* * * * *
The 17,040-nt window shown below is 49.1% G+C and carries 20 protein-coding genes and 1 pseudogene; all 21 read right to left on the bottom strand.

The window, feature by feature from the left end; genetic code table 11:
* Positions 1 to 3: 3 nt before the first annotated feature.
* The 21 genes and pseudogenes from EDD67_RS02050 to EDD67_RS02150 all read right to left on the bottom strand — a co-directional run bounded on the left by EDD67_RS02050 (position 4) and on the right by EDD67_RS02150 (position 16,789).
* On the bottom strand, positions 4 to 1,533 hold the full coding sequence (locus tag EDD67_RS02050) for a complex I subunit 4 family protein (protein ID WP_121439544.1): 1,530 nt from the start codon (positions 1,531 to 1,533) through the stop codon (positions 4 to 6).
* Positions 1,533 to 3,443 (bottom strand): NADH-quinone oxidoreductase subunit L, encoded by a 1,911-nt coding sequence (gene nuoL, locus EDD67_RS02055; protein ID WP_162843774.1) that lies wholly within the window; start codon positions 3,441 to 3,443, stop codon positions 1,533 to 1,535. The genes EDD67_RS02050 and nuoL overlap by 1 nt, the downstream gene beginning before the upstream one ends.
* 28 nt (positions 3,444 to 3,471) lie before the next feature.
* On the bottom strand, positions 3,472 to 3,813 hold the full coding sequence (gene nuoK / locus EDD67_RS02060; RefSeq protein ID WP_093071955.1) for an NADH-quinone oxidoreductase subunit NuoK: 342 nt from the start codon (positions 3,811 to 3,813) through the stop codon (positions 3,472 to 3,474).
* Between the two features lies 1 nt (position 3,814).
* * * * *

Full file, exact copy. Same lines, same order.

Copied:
The 17,040-nt window shown below is 49.1% G+C and carries 20 protein-coding genes and 1 pseudogene; all 21 read right to left on the bottom strand.

The window, feature by feature from the left end; genetic code table 11:
* Positions 1 to 3: 3 nt before the first annotated feature.
* The 21 genes and pseudogenes from EDD67_RS02050 to EDD67_RS02150 all read right to left on the bottom strand — a co-directional run bounded on the left by EDD67_RS02050 (position 4) and on the right by EDD67_RS02150 (position 16,789).
* On the bottom strand, positions 4 to 1,533 hold the full coding sequence (locus tag EDD67_RS02050) for a complex I subunit 4 family protein (protein ID WP_121439544.1): 1,530 nt from the start codon (positions 1,531 to 1,533) through the stop codon (positions 4 to 6).
* Positions 1,533 to 3,443 (bottom strand): NADH-quinone oxidoreductase subunit L, encoded by a 1,911-nt coding sequence (gene nuoL, locus EDD67_RS02055; protein ID WP_162843774.1) that lies wholly within the window; start codon positions 3,441 to 3,443, stop codon positions 1,533 to 1,535. The genes EDD67_RS02050 and nuoL overlap by 1 nt, the downstream gene beginning before the upstream one ends.
* 28 nt (positions 3,444 to 3,471) lie before the next feature.
* On the bottom strand, positions 3,472 to 3,813 hold the full coding sequence (gene nuoK / locus EDD67_RS02060; RefSeq protein ID WP_093071955.1) for an NADH-quinone oxidoreductase subunit NuoK: 342 nt from the start codon (positions 3,811 to 3,813) through the stop codon (positions 3,472 to 3,474).
* Between the two features lies 1 nt (position 3,814).